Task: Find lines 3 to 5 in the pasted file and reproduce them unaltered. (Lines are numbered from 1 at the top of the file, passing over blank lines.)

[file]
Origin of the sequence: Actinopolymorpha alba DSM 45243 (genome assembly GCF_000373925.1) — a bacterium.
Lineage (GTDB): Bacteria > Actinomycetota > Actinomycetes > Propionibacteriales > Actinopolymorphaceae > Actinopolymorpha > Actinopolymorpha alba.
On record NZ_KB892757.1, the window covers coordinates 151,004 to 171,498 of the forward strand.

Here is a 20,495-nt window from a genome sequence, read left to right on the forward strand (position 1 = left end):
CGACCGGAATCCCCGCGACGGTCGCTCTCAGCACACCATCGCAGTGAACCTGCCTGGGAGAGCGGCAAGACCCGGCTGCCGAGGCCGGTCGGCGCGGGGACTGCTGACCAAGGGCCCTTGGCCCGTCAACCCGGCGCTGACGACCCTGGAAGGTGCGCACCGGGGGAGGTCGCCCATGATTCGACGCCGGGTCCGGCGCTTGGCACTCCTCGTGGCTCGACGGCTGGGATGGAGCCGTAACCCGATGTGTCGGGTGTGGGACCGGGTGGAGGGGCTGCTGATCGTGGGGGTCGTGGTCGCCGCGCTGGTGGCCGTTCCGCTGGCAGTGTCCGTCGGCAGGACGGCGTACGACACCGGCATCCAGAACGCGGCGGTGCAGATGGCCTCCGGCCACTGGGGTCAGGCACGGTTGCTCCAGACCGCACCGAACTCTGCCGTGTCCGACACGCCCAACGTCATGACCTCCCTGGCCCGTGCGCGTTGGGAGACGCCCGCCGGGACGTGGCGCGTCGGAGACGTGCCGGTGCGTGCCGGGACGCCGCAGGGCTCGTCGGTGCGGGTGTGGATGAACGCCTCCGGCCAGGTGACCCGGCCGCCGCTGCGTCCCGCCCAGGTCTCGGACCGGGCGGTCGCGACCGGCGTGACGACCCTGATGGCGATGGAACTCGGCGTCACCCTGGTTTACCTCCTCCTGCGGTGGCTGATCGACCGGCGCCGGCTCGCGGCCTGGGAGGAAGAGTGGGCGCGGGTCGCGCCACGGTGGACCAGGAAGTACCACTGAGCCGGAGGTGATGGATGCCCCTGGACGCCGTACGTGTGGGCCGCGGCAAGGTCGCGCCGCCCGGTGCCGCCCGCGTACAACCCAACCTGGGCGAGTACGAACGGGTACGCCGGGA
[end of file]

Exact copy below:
On record NZ_KB892757.1, the window covers coordinates 151,004 to 171,498 of the forward strand.

Here is a 20,495-nt window from a genome sequence, read left to right on the forward strand (position 1 = left end):
CGACCGGAATCCCCGCGACGGTCGCTCTCAGCACACCATCGCAGTGAACCTGCCTGGGAGAGCGGCAAGACCCGGCTGCCGAGGCCGGTCGGCGCGGGGACTGCTGACCAAGGGCCCTTGGCCCGTCAACCCGGCGCTGACGACCCTGGAAGGTGCGCACCGGGGGAGGTCGCCCATGATTCGACGCCGGGTCCGGCGCTTGGCACTCCTCGTGGCTCGACGGCTGGGATGGAGCCGTAACCCGATGTGTCGGGTGTGGGACCGGGTGGAGGGGCTGCTGATCGTGGGGGTCGTGGTCGCCGCGCTGGTGGCCGTTCCGCTGGCAGTGTCCGTCGGCAGGACGGCGTACGACACCGGCATCCAGAACGCGGCGGTGCAGATGGCCTCCGGCCACTGGGGTCAGGCACGGTTGCTCCAGACCGCACCGAACTCTGCCGTGTCCGACACGCCCAACGTCATGACCTCCCTGGCCCGTGCGCGTTGGGAGACGCCCGCCGGGACGTGGCGCGTCGGAGACGTGCCGGTGCGTGCCGGGACGCCGCAGGGCTCGTCGGTGCGGGTGTGGATGAACGCCTCCGGCCAGGTGACCCGGCCGCCGCTGCGTCCCGCCCAGGTCTCGGACCGGGCGGTCGCGACCGGCGTGACGACCCTGATGGCGATGGAACTCGGCGTCACCCTGGTTTACCTCCTCCTGCGGTGGCTGATCGACCGGCGCCGGCTCGCGGCCTGGGAGGAAGAGTGGGCGCGGGTCGCGCCACGGTGGACCAGGAAGTACCACTGAGCCGGAGGTGATGGATGCCCCTGGACGCCGTACGTGTGGGCCGCGGCAAGGTCGCGCCGCCCGGTGCCGCCCGCGTACAACCCAACCTGGGCGAGTACGAACGGGTACGCCGGGA